“Children are a gift from the Lord; they are a reward from him.” – Psalms 127:3.
Yes, children are a gift from the Lord, but sometimes you wonder if that gift should have some money back return policy. Sometimes you wonder if being a parent is all its cracked up to be.
It begins before the child is born, it continues through infancy when we wake up in the middle of the night to ensure our kids are still breathing. Then the toddler stage where they learn how to use their appendages and suddenly, every outlet has a cover on it. Then comes communication as they start stringing together curiously odd sentences out of words they probably shouldn’t be repeating. And then puberty hits.
Is it worth it? Absolutely. Our daughters look up to us like we could bring them the moon in a pretty pink box, tied up with a little red ribbon and bow. Our sons think we are the strongest people to have ever walked the Earth, as we hoist them onto our shoulders for a better view. We are truly blessed. And it is the most important thing we will ever do because we are raising the children today who will be the future of the church tomorrow.
There is a story in Luke 9 of the disciples arguing about which of them was the greatest. Jesus knew their thoughts and brings a child to his side and says: “Anyone who welcomes a little child like this on my behalf welcomes me, and anyone who welcomes me also welcomes my Father who sent me. Whoever is the least among you is the greatest.”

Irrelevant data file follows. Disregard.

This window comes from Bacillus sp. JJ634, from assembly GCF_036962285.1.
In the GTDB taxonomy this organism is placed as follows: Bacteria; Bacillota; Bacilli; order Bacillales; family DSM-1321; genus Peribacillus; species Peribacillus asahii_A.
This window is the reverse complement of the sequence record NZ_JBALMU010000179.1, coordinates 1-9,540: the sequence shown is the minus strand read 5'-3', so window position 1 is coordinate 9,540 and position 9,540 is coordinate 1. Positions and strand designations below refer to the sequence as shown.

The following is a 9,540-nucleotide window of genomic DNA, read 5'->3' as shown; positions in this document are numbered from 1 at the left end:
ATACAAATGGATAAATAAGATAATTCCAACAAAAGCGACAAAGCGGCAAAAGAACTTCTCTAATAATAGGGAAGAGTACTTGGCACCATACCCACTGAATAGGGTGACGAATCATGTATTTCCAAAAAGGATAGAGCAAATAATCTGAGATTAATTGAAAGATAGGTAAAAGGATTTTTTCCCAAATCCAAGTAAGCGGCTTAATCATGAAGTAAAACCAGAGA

That wasn’t the answer they were looking for, and it caught them by surprise. Children weren’t very important in that culture. They had no rights, no status, and no economic value until they could work. Sometimes parents would leave an unwanted newborn out in the elements to die; it wasn’t a crime. While boys could be educated, girls never were. Distinguished rabbis wouldn’t think of wasting time teaching children. That’s why on another occasion, when mothers brought children to Jesus, the disciples turned them away. Jesus was an important person. He couldn’t be wasting his time with children when there were so many adults waiting to see him. But on that occasion and this one, Jesus changes the rules. Both times, he brought those children to the front of the line. Both times, he said: These are the most important people in the crowd, and unless you become like one of them, you will not enter my kingdom.
Is it worth it? Yes, it will be all worth it in the end. We will never be perfect parents. In fact, probably far from it. But I’ve learned that God loves me and loves my children and the best life we can hope for is following Him. Spending time, talking and imparting truths are critical to raising our kids. Your kids will love you for it in the end. And when they yell, stomp, scream – just fix your eyes on the prize and know that parenting is not about pleasing the one you parent, it’s about pleasing the One who made you a parent to begin with. Set out to please Him and you’ll raise Home Run Kids in the process.
- What is the worst thing about being a parent? What is the best thing?
- Do you believe parenting is the most important thing you do in life? Why or why not?
- What can we do this week to be a better parent?